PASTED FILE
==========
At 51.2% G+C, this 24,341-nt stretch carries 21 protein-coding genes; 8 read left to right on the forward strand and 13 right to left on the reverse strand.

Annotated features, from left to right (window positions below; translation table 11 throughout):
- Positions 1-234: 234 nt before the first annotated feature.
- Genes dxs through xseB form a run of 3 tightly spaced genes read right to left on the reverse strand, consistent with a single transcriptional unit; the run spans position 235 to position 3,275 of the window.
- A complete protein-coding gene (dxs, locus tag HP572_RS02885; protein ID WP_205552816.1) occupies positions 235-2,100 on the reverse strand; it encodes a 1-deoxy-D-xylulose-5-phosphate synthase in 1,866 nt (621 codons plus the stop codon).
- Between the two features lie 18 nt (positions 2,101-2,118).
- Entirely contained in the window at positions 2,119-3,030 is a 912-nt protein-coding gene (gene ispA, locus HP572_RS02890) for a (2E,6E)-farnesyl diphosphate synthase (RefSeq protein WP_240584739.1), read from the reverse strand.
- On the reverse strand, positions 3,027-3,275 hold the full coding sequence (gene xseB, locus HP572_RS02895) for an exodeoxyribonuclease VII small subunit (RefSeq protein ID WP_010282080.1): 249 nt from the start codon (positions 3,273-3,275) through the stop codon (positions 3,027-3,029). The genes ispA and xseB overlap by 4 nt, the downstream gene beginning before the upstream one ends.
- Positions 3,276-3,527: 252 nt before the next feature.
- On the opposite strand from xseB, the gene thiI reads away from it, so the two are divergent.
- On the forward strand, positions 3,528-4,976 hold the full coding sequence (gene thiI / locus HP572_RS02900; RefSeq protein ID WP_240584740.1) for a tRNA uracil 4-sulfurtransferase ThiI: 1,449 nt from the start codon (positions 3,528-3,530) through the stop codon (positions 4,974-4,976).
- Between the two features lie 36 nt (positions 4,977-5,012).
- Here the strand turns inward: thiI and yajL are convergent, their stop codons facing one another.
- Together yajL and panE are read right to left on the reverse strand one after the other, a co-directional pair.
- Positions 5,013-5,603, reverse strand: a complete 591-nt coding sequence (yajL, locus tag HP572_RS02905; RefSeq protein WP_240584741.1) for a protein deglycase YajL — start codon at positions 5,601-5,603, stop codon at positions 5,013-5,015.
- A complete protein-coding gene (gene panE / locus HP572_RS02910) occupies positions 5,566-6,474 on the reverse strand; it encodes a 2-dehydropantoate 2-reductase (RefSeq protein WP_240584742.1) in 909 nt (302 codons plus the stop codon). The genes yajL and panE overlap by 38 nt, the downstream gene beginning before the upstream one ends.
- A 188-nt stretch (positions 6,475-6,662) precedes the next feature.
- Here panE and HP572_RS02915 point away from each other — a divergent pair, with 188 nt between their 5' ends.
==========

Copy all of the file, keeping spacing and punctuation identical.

At 51.2% G+C, this 24,341-nt stretch carries 21 protein-coding genes; 8 read left to right on the forward strand and 13 right to left on the reverse strand.

Annotated features, from left to right (window positions below; translation table 11 throughout):
- Positions 1-234: 234 nt before the first annotated feature.
- Genes dxs through xseB form a run of 3 tightly spaced genes read right to left on the reverse strand, consistent with a single transcriptional unit; the run spans position 235 to position 3,275 of the window.
- A complete protein-coding gene (dxs, locus tag HP572_RS02885; protein ID WP_205552816.1) occupies positions 235-2,100 on the reverse strand; it encodes a 1-deoxy-D-xylulose-5-phosphate synthase in 1,866 nt (621 codons plus the stop codon).
- Between the two features lie 18 nt (positions 2,101-2,118).
- Entirely contained in the window at positions 2,119-3,030 is a 912-nt protein-coding gene (gene ispA, locus HP572_RS02890) for a (2E,6E)-farnesyl diphosphate synthase (RefSeq protein WP_240584739.1), read from the reverse strand.
- On the reverse strand, positions 3,027-3,275 hold the full coding sequence (gene xseB, locus HP572_RS02895) for an exodeoxyribonuclease VII small subunit (RefSeq protein ID WP_010282080.1): 249 nt from the start codon (positions 3,273-3,275) through the stop codon (positions 3,027-3,029). The genes ispA and xseB overlap by 4 nt, the downstream gene beginning before the upstream one ends.
- Positions 3,276-3,527: 252 nt before the next feature.
- On the opposite strand from xseB, the gene thiI reads away from it, so the two are divergent.
- On the forward strand, positions 3,528-4,976 hold the full coding sequence (gene thiI / locus HP572_RS02900; RefSeq protein ID WP_240584740.1) for a tRNA uracil 4-sulfurtransferase ThiI: 1,449 nt from the start codon (positions 3,528-3,530) through the stop codon (positions 4,974-4,976).
- Between the two features lie 36 nt (positions 4,977-5,012).
- Here the strand turns inward: thiI and yajL are convergent, their stop codons facing one another.
- Together yajL and panE are read right to left on the reverse strand one after the other, a co-directional pair.
- Positions 5,013-5,603, reverse strand: a complete 591-nt coding sequence (yajL, locus tag HP572_RS02905; RefSeq protein WP_240584741.1) for a protein deglycase YajL — start codon at positions 5,601-5,603, stop codon at positions 5,013-5,015.
- A complete protein-coding gene (gene panE / locus HP572_RS02910) occupies positions 5,566-6,474 on the reverse strand; it encodes a 2-dehydropantoate 2-reductase (RefSeq protein WP_240584742.1) in 909 nt (302 codons plus the stop codon). The genes yajL and panE overlap by 38 nt, the downstream gene beginning before the upstream one ends.
- A 188-nt stretch (positions 6,475-6,662) precedes the next feature.
- Here panE and HP572_RS02915 point away from each other — a divergent pair, with 188 nt between their 5' ends.